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12.18: The Sicán

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    Learning Objective

    • Explain the unique aspects of the Sicán and what led to their downfall

    Key Points

    • In the Early Sicán period (750–900 CE) the Sicán began to establish trade and commerce.
    • The Middle Sicán period (900–1100 CE) saw an explosion of culture and art, along with the development of extensive trading routes.
    • Environmental changes caused unrest in the Late Sicán period (1100–1375), but the ultimate end to the Sicán came when they were conquered by the Chimú.



    A thin sheet of low-karat gold alloy, which was used to decorate symbolic metal vessels for lower elites.

    Sicán Precinct

    The religious and cultural center of the Sicán culture.

    Sicán Deity

    The central religious figure of the Middle Sicán period. This entity represented water, the ocean, and natural resources. It was also the social underpinning of the theocratic state.

    The Sicán culture inhabited what is now the north coast of Peru between about 750 CE and 1375 CE. They succeeded the Moche culture, but there is still controversy among archeologists and anthropologists over whether the two are separate cultures.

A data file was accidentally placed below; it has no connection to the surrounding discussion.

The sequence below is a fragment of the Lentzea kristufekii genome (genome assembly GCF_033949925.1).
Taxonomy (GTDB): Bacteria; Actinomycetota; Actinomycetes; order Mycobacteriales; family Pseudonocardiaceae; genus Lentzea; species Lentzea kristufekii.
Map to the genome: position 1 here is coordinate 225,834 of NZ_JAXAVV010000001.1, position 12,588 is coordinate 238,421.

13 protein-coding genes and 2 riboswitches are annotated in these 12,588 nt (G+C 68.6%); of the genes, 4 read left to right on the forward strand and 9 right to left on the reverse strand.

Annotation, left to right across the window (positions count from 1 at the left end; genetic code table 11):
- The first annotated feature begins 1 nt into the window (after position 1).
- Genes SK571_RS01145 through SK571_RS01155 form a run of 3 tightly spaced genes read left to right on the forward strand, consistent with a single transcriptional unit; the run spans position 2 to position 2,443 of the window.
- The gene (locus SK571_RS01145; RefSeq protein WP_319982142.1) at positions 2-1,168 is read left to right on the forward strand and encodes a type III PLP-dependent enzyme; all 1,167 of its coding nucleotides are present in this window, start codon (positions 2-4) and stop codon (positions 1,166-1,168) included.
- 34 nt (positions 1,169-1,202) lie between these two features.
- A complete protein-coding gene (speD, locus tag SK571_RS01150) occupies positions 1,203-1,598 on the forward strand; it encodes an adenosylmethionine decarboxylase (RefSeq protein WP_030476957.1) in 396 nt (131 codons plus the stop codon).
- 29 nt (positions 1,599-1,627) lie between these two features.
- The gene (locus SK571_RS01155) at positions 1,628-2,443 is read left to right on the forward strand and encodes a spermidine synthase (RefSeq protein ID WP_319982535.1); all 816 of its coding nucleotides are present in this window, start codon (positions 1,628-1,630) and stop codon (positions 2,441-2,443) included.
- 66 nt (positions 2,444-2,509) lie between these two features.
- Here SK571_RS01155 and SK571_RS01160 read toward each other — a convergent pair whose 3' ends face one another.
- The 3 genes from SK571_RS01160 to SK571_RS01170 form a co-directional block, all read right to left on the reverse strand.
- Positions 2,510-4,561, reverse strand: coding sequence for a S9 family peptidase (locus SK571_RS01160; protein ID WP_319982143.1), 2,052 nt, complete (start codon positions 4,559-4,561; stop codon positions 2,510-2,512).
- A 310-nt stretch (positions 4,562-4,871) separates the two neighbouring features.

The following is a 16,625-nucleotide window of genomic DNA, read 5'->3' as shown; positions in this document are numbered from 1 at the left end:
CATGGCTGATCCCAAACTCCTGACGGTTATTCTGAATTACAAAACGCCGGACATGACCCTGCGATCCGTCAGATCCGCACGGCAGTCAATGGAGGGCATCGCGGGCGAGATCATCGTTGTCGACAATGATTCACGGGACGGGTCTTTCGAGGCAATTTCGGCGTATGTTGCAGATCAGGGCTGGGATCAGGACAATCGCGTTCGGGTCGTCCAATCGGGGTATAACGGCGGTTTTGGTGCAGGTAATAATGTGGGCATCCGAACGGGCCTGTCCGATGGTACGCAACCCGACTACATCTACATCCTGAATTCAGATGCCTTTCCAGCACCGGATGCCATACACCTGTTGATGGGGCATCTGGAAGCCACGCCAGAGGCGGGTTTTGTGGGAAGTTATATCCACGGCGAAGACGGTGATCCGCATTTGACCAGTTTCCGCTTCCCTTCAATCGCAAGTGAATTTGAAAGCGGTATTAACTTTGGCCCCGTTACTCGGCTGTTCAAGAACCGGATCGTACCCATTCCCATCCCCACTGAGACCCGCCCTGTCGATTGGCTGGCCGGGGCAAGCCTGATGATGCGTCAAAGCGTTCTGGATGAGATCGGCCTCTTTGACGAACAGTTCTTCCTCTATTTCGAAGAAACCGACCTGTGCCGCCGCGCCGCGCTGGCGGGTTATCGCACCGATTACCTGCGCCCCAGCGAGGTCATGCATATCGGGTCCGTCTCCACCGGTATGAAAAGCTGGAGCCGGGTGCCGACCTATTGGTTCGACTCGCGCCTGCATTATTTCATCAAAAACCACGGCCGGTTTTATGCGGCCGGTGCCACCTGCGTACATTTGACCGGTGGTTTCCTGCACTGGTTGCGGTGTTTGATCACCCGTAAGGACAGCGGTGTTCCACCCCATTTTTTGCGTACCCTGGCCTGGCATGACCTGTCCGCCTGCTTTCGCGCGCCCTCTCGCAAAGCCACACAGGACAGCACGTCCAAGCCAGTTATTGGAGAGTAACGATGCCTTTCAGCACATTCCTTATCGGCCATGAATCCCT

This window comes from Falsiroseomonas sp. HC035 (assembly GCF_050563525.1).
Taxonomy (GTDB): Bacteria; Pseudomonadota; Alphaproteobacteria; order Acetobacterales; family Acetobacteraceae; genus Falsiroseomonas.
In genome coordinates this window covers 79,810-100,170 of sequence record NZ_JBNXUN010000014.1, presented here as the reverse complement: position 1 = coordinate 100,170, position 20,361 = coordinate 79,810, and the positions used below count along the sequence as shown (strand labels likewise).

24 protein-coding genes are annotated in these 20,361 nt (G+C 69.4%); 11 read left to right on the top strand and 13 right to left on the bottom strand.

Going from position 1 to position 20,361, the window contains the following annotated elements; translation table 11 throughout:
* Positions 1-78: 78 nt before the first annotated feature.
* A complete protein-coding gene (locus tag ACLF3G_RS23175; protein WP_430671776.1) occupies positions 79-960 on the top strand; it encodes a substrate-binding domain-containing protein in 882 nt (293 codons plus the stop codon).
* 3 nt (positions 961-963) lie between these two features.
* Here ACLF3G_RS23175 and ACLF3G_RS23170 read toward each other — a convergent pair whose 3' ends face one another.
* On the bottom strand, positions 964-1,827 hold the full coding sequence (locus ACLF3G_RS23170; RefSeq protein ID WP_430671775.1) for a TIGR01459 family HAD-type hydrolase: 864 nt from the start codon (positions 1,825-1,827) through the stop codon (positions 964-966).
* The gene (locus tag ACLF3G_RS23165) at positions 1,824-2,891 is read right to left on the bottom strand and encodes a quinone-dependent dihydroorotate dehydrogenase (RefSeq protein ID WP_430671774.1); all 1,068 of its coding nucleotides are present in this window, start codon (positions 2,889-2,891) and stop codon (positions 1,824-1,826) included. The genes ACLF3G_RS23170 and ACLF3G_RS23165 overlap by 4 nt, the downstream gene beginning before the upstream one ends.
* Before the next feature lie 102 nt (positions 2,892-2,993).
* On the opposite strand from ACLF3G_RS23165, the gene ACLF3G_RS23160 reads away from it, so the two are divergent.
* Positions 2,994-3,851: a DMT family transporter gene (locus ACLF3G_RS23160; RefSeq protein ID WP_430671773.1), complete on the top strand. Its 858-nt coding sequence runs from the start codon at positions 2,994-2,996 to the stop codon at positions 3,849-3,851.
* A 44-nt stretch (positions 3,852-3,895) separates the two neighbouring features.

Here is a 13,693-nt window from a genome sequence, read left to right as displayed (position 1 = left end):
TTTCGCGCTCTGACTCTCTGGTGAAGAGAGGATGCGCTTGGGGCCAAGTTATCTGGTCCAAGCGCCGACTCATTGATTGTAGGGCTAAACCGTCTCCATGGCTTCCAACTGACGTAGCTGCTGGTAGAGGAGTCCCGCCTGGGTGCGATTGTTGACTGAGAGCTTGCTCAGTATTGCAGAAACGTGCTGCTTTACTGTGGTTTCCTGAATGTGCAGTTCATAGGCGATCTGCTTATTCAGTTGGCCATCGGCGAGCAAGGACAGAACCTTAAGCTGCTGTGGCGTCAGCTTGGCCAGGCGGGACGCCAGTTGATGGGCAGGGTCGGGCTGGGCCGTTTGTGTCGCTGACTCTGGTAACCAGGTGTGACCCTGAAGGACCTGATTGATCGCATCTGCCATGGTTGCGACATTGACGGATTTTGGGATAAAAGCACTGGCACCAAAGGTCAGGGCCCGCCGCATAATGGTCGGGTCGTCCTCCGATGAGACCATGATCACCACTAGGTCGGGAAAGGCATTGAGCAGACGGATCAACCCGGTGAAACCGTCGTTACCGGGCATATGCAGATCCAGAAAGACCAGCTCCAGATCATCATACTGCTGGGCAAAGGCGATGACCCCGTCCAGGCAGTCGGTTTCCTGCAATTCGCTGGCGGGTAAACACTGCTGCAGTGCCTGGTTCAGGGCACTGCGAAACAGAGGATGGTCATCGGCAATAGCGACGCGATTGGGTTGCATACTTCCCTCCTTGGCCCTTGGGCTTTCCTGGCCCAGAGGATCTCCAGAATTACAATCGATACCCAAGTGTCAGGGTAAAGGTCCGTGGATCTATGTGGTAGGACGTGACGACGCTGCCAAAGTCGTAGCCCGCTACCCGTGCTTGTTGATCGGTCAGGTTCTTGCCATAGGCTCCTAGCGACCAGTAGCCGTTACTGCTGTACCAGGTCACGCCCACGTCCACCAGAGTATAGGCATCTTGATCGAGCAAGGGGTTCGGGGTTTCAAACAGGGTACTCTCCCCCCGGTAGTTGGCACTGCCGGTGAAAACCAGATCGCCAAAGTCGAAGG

Early Sicán Period

    The Early Sicán period began around 750 CE and lasted until 900 CE. The lack of artifacts has limited the development of knowledge about this early period. Based on common themes, the Sicán were probably direct descendants of the Moche and developed their new culture during an unstable time in the region.

    From remains found in archaeological locations, researchers have determined that this culture maintained commercial exchange with people from present-day Ecuador, Colombia, and Chile, and the eastern basin of the Marañón River.

    The Early Sicán culture is known for the highly polished, black-finish ceramics found in the La Leche Valley. This black-finish ceramic style began in the Moche culture prior to the Early Sicán, and demonstrates the sharing of cultures in the region. Many of the ceramics were examples of a single spout, loop-handle bottle, featuring an anthropomorphic-avian (bird) face at the spout base. The face consisted of bulging eyes, a hooked beak or triangular projection instead of a nose, stylized ears, and no mouth. It appeared to be a predecessor to the related faces of the Sicán Deity and the Sicán Lord of the Middle Sicán culture.